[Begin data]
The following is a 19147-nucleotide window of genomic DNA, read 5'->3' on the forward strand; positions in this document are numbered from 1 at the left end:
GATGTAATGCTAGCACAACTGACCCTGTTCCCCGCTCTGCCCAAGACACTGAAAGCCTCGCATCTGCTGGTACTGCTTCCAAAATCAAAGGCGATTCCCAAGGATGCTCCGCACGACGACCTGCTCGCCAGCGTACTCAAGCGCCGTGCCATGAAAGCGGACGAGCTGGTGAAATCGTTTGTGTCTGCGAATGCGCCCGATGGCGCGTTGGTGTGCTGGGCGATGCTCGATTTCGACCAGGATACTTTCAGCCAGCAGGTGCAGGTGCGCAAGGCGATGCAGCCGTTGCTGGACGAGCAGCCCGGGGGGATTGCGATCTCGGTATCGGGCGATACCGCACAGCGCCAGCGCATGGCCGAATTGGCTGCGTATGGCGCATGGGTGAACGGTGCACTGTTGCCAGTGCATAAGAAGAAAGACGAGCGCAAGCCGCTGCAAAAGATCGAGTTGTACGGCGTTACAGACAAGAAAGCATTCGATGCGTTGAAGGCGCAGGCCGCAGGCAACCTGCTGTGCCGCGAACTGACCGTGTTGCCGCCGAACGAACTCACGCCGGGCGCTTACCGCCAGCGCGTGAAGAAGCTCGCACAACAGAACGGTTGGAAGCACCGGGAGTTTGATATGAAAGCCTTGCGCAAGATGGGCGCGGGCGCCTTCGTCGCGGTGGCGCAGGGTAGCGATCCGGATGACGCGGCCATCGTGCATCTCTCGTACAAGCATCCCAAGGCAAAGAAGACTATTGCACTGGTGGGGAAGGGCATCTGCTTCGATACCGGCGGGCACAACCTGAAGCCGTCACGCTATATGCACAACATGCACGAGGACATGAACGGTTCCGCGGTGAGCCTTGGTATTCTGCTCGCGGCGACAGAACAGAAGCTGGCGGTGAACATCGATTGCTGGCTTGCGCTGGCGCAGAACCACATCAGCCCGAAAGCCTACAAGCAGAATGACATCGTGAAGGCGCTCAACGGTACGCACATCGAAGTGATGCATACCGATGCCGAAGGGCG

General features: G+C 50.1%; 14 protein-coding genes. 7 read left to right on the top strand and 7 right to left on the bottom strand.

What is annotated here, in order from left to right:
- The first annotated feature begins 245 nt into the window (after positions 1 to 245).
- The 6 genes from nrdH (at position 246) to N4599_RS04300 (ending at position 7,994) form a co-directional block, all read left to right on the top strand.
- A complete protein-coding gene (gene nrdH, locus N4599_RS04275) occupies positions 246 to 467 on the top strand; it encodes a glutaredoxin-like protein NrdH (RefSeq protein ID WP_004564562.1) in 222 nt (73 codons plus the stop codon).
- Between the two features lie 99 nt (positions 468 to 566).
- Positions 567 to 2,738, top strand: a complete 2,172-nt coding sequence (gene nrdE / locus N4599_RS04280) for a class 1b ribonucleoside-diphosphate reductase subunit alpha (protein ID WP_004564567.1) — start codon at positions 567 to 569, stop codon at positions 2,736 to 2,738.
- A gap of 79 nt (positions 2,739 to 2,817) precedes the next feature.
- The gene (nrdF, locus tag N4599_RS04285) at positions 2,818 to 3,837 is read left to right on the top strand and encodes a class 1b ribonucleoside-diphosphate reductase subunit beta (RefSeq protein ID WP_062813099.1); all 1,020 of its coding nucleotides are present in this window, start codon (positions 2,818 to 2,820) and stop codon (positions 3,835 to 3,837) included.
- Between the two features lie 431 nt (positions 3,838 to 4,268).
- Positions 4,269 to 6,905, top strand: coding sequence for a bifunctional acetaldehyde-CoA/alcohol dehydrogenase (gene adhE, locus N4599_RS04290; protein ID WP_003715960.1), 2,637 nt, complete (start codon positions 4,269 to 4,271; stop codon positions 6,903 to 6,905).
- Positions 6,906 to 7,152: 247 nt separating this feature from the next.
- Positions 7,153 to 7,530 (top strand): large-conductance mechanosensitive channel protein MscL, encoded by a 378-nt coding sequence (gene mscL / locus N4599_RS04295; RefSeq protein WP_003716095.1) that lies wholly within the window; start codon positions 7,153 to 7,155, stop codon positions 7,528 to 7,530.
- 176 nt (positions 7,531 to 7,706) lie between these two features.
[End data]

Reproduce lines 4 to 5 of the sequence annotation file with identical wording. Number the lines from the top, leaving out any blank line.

What is annotated here, in order from left to right:
- The first annotated feature begins 245 nt into the window (after positions 1 to 245).